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Since childhood, I've been an avid fiction reader. In grad school at the University of Iowa, I taught Writer's Workshop students to print their own chapbooks of fiction and poetry. I also hand-printed letterpress posters for famed Writer's Workshop writers, John Barth, John Irving, Philip Levine, Marilynne Robinson, many others.

Like creative osmosis, that rarefied exposure to the world's best writers inspired me to write and, in my early career, became an award-winning feature writer, magazine editor, and publisher. But my realm remained nonfiction feature writing.


While Editor-in-Chief at Celebrate! Midwest magazine, solicited great writers for essays in the magazine: Jane Smiley (Pulitzer Prize winner for A Thousand Acres), Robert Waller (The Bridges of Madison County), Garrison Keillor (Lake Wobegone, Prairie Home Companion), and others. Later, as publisher of The Writer's Handbook , I worked with Elmore Leonard, John Updike, Sue Grafton, Stephen King, Joyce Carol Oates, Anne Rice, Tony Hillman, Frank McCourt, and others. With that impetus, I finally took the leap into fiction writing.

Like most born to write, stories have long simmered in my psyche. Growing up in Iowa farm country, I knew many "characters." I also worked in a nursing home in high school and heard stories of hardship, struggles during the Depression, immigrant tales, generational folk tales, even family secrets. They were grist for my imagination

But, what inspired me most were the stories of and remnants from Native American life on the Iowa prairie before whites overran the land. I rode my horse on country gravel roads through a sweeping river valley where a herd of Appaloosas grazed. I fell in love with the spotted horses, then with the amazing Indian tribe that bred them, the Nez Perce.

The Nez Perce saved Lewis and Clark from starvation and freezing to death in the Bitterroot Mountains. After nursing them back to health, they showed the explorers the Northwest Passage to the Pacific Ocean. But, by doing so, them opened the floodgates to white invasion of the continent. The Nez Perce, under the leadership of the iconic Chief Joseph, were one of the last tribes to capitulate to whites, but only after a heroic and heart-breaking struggle.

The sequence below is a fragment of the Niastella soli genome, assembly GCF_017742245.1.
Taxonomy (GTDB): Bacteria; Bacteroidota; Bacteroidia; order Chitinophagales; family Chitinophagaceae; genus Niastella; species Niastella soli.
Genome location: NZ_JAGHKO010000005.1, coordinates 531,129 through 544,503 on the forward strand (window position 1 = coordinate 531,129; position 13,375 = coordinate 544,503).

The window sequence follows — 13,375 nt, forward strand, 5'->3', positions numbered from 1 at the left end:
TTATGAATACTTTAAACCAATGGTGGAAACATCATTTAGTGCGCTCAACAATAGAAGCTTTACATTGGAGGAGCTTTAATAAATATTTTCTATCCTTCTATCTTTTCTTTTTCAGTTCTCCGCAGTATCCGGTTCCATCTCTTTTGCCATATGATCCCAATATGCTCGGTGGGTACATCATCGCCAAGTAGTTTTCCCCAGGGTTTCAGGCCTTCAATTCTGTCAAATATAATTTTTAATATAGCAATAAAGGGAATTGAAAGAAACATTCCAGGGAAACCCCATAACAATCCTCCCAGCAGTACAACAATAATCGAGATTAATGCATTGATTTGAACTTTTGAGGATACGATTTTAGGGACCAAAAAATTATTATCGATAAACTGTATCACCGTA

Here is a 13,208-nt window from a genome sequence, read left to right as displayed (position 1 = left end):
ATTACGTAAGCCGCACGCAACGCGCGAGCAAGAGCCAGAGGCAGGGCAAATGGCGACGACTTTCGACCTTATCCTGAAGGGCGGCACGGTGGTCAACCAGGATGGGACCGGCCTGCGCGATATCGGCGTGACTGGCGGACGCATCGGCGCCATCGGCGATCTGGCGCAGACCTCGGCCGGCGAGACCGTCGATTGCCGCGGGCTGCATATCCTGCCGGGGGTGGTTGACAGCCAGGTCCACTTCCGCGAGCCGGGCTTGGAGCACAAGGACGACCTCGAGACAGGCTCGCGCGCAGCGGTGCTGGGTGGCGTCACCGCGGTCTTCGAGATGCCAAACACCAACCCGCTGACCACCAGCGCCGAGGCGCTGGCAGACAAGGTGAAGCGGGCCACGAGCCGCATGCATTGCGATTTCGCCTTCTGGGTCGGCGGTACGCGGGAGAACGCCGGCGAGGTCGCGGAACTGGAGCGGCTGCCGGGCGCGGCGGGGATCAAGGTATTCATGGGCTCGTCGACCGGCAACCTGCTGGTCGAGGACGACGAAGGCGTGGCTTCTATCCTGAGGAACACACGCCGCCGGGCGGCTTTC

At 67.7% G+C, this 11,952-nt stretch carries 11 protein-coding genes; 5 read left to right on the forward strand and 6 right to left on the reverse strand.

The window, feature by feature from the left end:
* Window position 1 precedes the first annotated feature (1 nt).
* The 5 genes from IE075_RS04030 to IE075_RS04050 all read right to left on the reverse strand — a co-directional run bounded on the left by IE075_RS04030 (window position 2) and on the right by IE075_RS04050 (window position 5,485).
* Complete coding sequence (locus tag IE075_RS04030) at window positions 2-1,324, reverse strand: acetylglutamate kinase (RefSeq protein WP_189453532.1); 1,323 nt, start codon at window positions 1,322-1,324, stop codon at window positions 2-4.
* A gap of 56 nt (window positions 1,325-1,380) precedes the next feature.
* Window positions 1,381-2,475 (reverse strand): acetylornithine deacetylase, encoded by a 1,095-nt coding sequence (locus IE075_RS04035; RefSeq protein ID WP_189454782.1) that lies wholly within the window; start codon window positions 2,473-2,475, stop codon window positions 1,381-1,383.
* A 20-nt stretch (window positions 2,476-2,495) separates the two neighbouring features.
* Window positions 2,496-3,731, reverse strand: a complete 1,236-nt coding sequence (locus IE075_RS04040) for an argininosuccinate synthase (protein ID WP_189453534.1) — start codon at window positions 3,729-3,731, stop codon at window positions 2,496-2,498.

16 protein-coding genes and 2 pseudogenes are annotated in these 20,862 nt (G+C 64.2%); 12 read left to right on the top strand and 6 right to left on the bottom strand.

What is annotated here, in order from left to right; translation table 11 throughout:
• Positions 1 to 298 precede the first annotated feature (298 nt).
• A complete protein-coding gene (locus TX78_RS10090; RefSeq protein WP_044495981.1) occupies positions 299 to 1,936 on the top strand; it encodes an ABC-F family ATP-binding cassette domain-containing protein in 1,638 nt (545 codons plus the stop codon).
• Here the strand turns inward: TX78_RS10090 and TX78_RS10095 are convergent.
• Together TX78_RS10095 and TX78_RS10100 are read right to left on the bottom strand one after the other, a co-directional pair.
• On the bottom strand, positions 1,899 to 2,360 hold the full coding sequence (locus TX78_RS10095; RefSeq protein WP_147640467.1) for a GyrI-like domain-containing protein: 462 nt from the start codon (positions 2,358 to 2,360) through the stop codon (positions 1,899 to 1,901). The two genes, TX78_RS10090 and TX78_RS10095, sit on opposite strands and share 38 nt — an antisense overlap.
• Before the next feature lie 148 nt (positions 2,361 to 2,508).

My novel, Blood to Rubies, is an epic western of the cataclysm between Manifest Destiny and native Indian sovereignty--specifically the Nez Perce--telescoped through the intimate stories and photographs of frontier photographer, Frederick Cortland. Frederick grows up in St. Joseph, Missouri, the starting point for westering pioneers. Thirsting for adventure and steeped in the tales of Lewis and Clark, he longs to see the wilderness and Indians in the flesh. To escape serving in the Civil War, he joins a wagon train on the Oregon Trail and photographs pioneers, Indians, and the essence of their daily frontier life. He chronicles, too, the lurid underbelly of humanity, freak shows and circuses, hangings and death, soiled doves and the Oriental slave trade. He begins to feel more a voyeur than an adventurer. 

In the Bitterroot Mountains, he spies a naked Irish immigrant woman, Sorrel Lanning, in a lake and photographs her. After what seems ten lifetimes on the trail, Frederick settles in nearby Spotted Horse, Idaho, and starts a photography business. He becomes obsessed with Sorrel and keeps her clandestine nude photographs in a secret Chinese box. In Spotted Horse, he befriends the local Nez Perce—the tribe that saved Lewis and Clark from starvation—and young Chief Joseph.

Frederick’s role as photographer—and voyeur—becomes pathological. He witnesses the lives of both Sorrel and the Nez Perce tribe unravel in tortuous irony.  And he feels complicit in the fates of both the woman he loved and the Nez Perce he so admired.


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